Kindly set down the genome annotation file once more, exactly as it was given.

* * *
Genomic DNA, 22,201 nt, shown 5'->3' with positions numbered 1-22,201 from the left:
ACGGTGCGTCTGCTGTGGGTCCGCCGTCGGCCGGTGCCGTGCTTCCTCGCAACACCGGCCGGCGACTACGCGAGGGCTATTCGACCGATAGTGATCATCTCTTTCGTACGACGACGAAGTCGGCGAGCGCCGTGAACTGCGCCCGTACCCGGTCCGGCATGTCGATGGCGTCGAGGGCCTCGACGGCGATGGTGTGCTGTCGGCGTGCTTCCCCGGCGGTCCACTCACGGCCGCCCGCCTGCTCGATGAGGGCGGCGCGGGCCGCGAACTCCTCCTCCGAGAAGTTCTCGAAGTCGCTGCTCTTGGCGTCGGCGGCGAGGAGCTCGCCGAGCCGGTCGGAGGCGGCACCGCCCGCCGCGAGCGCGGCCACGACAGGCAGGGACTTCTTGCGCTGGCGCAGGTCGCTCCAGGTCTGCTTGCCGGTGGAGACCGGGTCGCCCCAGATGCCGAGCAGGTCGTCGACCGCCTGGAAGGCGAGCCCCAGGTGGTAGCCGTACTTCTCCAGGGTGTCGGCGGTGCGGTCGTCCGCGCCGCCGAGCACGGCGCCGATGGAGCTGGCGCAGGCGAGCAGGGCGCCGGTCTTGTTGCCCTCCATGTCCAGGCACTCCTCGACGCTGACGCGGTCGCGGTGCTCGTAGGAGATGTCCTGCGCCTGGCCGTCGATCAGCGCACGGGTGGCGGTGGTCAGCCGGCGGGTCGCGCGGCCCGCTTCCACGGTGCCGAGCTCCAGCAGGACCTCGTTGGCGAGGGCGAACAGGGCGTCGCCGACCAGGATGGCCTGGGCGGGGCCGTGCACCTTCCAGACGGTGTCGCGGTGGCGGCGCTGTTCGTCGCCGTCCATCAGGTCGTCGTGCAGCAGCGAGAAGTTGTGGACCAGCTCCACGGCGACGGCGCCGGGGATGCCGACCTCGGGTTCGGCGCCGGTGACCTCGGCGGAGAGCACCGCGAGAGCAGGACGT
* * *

Genomic DNA, 22,201 nt, shown 5'->3' with positions numbered 1-22,201 from the left:
ACGGTGCGTCTGCTGTGGGTCCGCCGTCGGCCGGTGCCGTGCTTCCTCGCAACACCGGCCGGCGACTACGCGAGGGCTATTCGACCGATAGTGATCATCTCTTTCGTACGACGACGAAGTCGGCGAGCGCCGTGAACTGCGCCCGTACCCGGTCCGGCATGTCGATGGCGTCGAGGGCCTCGACGGCGATGGTGTGCTGTCGGCGTGCTTCCCCGGCGGTCCACTCACGGCCGCCCGCCTGCTCGATGAGGGCGGCGCGGGCCGCGAACTCCTCCTCCGAGAAGTTCTCGAAGTCGCTGCTCTTGGCGTCGGCGGCGAGGAGCTCGCCGAGCCGGTCGGAGGCGGCACCGCCCGCCGCGAGCGCGGCCACGACAGGCAGGGACTTCTTGCGCTGGCGCAGGTCGCTCCAGGTCTGCTTGCCGGTGGAGACCGGGTCGCCCCAGATGCCGAGCAGGTCGTCGACCGCCTGGAAGGCGAGCCCCAGGTGGTAGCCGTACTTCTCCAGGGTGTCGGCGGTGCGGTCGTCCGCGCCGCCGAGCACGGCGCCGATGGAGCTGGCGCAGGCGAGCAGGGCGCCGGTCTTGTTGCCCTCCATGTCCAGGCACTCCTCGACGCTGACGCGGTCGCGGTGCTCGTAGGAGATGTCCTGCGCCTGGCCGTCGATCAGCGCACGGGTGGCGGTGGTCAGCCGGCGGGTCGCGCGGCCCGCTTCCACGGTGCCGAGCTCCAGCAGGACCTCGTTGGCGAGGGCGAACAGGGCGTCGCCGACCAGGATGGCCTGGGCGGGGCCGTGCACCTTCCAGACGGTGTCGCGGTGGCGGCGCTGTTCGTCGCCGTCCATCAGGTCGTCGTGCAGCAGCGAGAAGTTGTGGACCAGCTCCACGGCGACGGCGCCGGGGATGCCGACCTCGGGTTCGGCGCCGGTGACCTCGGCGGAGAGCACCGCGAGAGCAGGACGT